It was the experience of reporting in Jerusalem on the 1961 Adolf Eichmann trial for The New Yorker that led the philosopher Hannah Arendt to coin her famous phrase “the banality of evil.”
Eichmann — by some reckonings Hitler’s deadliest lieutenant and the architect of the Holocaust, decorated by the Nazi regime with high honors, including the War Merit Cross and the Iron Cross — turned out under inspection to be, not a psychopath, an evil genius or a monster of hate, but something more inconceivable. Unreflective, unoriginal, uninsightful and plain uninteresting, he was, simply, an insipid functionary, a dull little man.
Accounts of the daring 1960 Israeli covert operation into Argentina, where Eichmann was living in Buenos Aires under the pseudonym Ricardo Klement, to spirit him to Jerusalem for trial describe a pathetic, timid soul who hardly dared to move without his captors’ orders.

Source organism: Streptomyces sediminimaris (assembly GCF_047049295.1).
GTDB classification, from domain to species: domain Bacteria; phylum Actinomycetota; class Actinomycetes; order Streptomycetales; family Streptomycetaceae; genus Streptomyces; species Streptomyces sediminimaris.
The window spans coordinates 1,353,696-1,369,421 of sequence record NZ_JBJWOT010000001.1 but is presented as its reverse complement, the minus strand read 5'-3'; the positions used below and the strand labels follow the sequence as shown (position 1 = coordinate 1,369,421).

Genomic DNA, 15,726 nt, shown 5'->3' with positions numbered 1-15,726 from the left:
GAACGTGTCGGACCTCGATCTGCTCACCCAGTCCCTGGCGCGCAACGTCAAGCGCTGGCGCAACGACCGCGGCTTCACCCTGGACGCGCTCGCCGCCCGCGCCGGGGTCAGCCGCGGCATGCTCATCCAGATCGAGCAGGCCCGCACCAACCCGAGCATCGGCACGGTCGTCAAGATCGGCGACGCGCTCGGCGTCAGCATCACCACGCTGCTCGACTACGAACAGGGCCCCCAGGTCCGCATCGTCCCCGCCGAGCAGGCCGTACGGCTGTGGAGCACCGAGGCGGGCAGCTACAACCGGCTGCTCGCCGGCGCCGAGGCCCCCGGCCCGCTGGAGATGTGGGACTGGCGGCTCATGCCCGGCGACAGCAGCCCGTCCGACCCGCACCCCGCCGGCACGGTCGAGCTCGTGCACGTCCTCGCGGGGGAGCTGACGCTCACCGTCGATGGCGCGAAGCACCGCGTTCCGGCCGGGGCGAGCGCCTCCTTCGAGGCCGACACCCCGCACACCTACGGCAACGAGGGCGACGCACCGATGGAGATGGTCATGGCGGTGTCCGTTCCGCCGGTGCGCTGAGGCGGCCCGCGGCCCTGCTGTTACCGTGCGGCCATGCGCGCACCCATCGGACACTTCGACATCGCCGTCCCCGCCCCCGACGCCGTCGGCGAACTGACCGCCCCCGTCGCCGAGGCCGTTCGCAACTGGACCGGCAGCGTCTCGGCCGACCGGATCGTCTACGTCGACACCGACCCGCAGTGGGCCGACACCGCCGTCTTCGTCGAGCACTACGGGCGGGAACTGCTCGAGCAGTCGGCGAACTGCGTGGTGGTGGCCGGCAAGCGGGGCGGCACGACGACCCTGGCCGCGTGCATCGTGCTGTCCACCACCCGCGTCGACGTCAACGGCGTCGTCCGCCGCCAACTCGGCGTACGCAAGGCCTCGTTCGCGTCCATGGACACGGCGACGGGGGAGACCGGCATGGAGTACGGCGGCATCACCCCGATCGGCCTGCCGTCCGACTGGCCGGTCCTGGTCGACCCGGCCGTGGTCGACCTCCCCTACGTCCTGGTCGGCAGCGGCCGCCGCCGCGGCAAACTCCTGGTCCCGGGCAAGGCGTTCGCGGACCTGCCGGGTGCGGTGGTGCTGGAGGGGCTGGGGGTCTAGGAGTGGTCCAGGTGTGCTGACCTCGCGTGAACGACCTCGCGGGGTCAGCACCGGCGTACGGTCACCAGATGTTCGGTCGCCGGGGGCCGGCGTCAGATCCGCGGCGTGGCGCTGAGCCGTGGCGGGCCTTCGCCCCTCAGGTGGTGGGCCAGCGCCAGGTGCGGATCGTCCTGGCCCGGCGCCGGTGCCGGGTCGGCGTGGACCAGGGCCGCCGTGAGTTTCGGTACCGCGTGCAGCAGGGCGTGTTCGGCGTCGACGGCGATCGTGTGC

Eichmann’s need to be told what to do anticipated his insistence at his trial that everything he had done in the service of the Third Reich was only him following orders. In defiance of the conventions of fiction and cinema, he was a figure one could despise, but hardly dread or fear in himself.
While I’m certain the chameleonic Ben Kingsley could play a baffling mediocrity like this, I’ve never seen him do it. He tends to go larger than life, not smaller. Whether playing heroes, monsters, mentors or ambiguous men, Kingsley is nearly always among the most vibrant figures on the screen.
Only as Itzhak Stern, Oskar Schindler’s Jewish accountant in Schindler’s List, has he ever withdrawn into any role I’ve seen. Kingsley’s Stern was insightful and less passive than he seemed, but he was a small man, dwarfed by circumstances, in the shadow of the flamboyant Schindler.
Eichmann and Stern are obviously antithetical roles, but a similar restraint might have served Kingsley well in evoking a figure of such legendary mundaneness.
Copyright © 2000– Steven D. Greydanus. All rights reserved.